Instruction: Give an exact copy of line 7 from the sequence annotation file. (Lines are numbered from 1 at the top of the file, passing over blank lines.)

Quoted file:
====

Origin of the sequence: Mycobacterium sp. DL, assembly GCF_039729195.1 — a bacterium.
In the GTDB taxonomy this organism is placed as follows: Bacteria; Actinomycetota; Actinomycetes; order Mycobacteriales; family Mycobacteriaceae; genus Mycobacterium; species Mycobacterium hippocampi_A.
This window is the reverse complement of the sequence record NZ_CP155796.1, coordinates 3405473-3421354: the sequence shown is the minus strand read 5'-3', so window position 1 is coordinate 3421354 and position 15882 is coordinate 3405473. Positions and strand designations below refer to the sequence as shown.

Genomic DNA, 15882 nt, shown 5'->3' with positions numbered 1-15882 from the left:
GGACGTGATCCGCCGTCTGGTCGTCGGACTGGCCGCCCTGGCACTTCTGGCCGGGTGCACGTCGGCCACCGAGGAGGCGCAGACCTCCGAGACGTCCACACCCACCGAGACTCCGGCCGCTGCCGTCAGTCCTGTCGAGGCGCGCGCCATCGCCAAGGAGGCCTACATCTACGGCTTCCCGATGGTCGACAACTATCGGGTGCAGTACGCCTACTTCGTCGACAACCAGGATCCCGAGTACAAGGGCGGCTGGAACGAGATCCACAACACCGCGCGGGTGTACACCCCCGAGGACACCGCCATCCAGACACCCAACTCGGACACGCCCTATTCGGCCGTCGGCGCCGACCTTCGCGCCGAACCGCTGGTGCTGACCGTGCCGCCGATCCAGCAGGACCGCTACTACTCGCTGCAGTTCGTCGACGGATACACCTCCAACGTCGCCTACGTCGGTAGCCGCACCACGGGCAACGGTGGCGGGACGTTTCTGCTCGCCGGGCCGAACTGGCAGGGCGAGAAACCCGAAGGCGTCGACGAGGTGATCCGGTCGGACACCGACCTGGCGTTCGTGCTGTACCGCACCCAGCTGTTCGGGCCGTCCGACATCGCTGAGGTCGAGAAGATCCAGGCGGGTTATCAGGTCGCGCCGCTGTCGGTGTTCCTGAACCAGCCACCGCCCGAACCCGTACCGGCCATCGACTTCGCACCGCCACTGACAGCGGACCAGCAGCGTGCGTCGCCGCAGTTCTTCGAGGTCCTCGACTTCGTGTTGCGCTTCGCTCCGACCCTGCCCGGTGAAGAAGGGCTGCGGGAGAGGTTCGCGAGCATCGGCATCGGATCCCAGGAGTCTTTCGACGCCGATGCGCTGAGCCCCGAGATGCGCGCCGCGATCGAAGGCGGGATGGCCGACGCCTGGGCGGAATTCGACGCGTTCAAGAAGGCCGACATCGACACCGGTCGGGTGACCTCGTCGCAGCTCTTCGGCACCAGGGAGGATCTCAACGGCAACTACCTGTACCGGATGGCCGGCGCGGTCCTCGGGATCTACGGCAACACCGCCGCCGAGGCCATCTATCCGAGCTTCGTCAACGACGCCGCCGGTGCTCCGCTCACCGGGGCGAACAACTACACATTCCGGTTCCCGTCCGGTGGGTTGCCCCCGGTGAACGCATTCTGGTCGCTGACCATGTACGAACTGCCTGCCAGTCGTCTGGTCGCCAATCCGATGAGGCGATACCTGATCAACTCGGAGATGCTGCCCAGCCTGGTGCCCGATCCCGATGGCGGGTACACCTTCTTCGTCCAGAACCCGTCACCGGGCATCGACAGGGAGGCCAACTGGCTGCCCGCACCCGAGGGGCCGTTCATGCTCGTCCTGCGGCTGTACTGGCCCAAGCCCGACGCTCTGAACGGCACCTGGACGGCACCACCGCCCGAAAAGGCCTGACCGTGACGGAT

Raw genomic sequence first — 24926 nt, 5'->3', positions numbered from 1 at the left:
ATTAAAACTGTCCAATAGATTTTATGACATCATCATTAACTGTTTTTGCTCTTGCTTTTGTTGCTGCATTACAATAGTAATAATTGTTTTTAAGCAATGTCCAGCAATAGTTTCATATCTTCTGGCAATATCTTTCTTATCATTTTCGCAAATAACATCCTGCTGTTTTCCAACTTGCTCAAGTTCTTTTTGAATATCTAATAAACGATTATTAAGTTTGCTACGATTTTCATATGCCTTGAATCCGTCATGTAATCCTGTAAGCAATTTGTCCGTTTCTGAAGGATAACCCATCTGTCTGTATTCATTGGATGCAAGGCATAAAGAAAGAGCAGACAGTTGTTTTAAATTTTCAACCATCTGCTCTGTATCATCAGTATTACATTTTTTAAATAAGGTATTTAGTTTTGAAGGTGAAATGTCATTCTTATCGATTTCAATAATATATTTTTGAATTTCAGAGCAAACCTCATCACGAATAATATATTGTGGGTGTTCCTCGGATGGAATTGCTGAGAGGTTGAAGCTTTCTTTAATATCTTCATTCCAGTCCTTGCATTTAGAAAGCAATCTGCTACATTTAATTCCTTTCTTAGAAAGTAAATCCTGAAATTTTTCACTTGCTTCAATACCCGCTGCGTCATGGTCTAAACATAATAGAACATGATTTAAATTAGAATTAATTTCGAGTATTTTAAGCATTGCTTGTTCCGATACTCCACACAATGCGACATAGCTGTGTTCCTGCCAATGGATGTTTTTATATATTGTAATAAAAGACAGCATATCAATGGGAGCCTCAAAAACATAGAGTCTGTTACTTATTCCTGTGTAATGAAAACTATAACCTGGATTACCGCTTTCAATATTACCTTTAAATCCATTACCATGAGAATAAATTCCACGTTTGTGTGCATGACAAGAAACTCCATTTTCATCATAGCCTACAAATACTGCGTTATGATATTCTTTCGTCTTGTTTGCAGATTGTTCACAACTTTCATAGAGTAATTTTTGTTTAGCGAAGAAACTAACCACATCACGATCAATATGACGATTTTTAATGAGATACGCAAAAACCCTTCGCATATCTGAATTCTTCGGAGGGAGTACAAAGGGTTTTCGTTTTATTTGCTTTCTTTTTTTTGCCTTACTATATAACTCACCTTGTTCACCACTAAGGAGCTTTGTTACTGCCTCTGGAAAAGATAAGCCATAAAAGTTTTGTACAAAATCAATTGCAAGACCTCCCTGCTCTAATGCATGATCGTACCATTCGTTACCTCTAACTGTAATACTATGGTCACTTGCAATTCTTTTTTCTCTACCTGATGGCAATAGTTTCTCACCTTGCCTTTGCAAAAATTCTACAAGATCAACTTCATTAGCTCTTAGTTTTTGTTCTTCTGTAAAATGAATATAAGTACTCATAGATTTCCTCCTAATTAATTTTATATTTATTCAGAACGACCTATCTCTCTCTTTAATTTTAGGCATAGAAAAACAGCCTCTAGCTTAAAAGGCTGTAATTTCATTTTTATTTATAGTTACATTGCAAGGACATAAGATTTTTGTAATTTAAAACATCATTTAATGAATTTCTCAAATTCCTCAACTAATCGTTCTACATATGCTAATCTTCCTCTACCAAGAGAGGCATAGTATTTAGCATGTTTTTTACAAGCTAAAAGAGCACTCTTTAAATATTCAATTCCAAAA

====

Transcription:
ATTAAAACTGTCCAATAGATTTTATGACATCATCATTAACTGTTTTTGCTCTTGCTTTTGTTGCTGCATTACAATAGTAATAATTGTTTTTAAGCAATGTCCAGCAATAGTTTCATATCTTCTGGCAATATCTTTCTTATCATTTTCGCAAATAACATCCTGCTGTTTTCCAACTTGCTCAAGTTCTTTTTGAATATCTAATAAACGATTATTAAGTTTGCTACGATTTTCATATGCCTTGAATCCGTCATGTAATCCTGTAAGCAATTTGTCCGTTTCTGAAGGATAACCCATCTGTCTGTATTCATTGGATGCAAGGCATAAAGAAAGAGCAGACAGTTGTTTTAAATTTTCAACCATCTGCTCTGTATCATCAGTATTACATTTTTTAAATAAGGTATTTAGTTTTGAAGGTGAAATGTCATTCTTATCGATTTCAATAATATATTTTTGAATTTCAGAGCAAACCTCATCACGAATAATATATTGTGGGTGTTCCTCGGATGGAATTGCTGAGAGGTTGAAGCTTTCTTTAATATCTTCATTCCAGTCCTTGCATTTAGAAAGCAATCTGCTACATTTAATTCCTTTCTTAGAAAGTAAATCCTGAAATTTTTCACTTGCTTCAATACCCGCTGCGTCATGGTCTAAACATAATAGAACATGATTTAAATTAGAATTAATTTCGAGTATTTTAAGCATTGCTTGTTCCGATACTCCACACAATGCGACATAGCTGTGTTCCTGCCAATGGATGTTTTTATATATTGTAATAAAAGACAGCATATCAATGGGAGCCTCAAAAACATAGAGTCTGTTACTTATTCCTGTGTAATGAAAACTATAACCTGGATTACCGCTTTCAATATTACCTTTAAATCCATTACCATGAGAATAAATTCCACGTTTGTGTGCATGACAAGAAACTCCATTTTCATCATAGCCTACAAATACTGCGTTATGATATTCTTTCGTCTTGTTTGCAGATTGTTCACAACTTTCATAGAGTAATTTTTGTTTAGCGAAGAAACTAACCACATCACGATCAATATGACGATTTTTAATGAGATACGCAAAAACCCTTCGCATATCTGAATTCTTCGGAGGGAGTACAAAGGGTTTTCGTTTTATTTGCTTTCTTTTTTTTGCCTTACTATATAACTCACCTTGTTCACCACTAAGGAGCTTTGTTACTGCCTCTGGAAAAGATAAGCCATAAAAGTTTTGTACAAAATCAATTGCAAGACCTCCCTGCTCTAATGCATGATCGTACCATTCGTTACCTCTAACTGTAATACTATGGTCACTTGCAATTCTTTTTTCTCTACCTGATGGCAATAGTTTCTCACCTTGCCTTTGCAAAAATTCTACAAGATCAACTTCATTAGCTCTTAGTTTTTGTTCTTCTGTAAAATGAATATAAGTACTCATAGATTTCCTCCTAATTAATTTTATATTTATTCAGAACGACCTATCTCTCTCTTTAATTTTAGGCATAGAAAAACAGCCTCTAGCTTAAAAGGCTGTAATTTCATTTTTATTTATAGTTACATTGCAAGGACATAAGATTTTTGTAATTTAAAACATCATTTAATGAATTTCTCAAATTCCTCAACTAATCGTTCTACATATGCTAATCTTCCTCTACCAAGAGAGGCATAGTATTTAGCATGTTTTTTACAAGCTAAAAGAGCACTCTTTAAATATTCAATTCCAAAA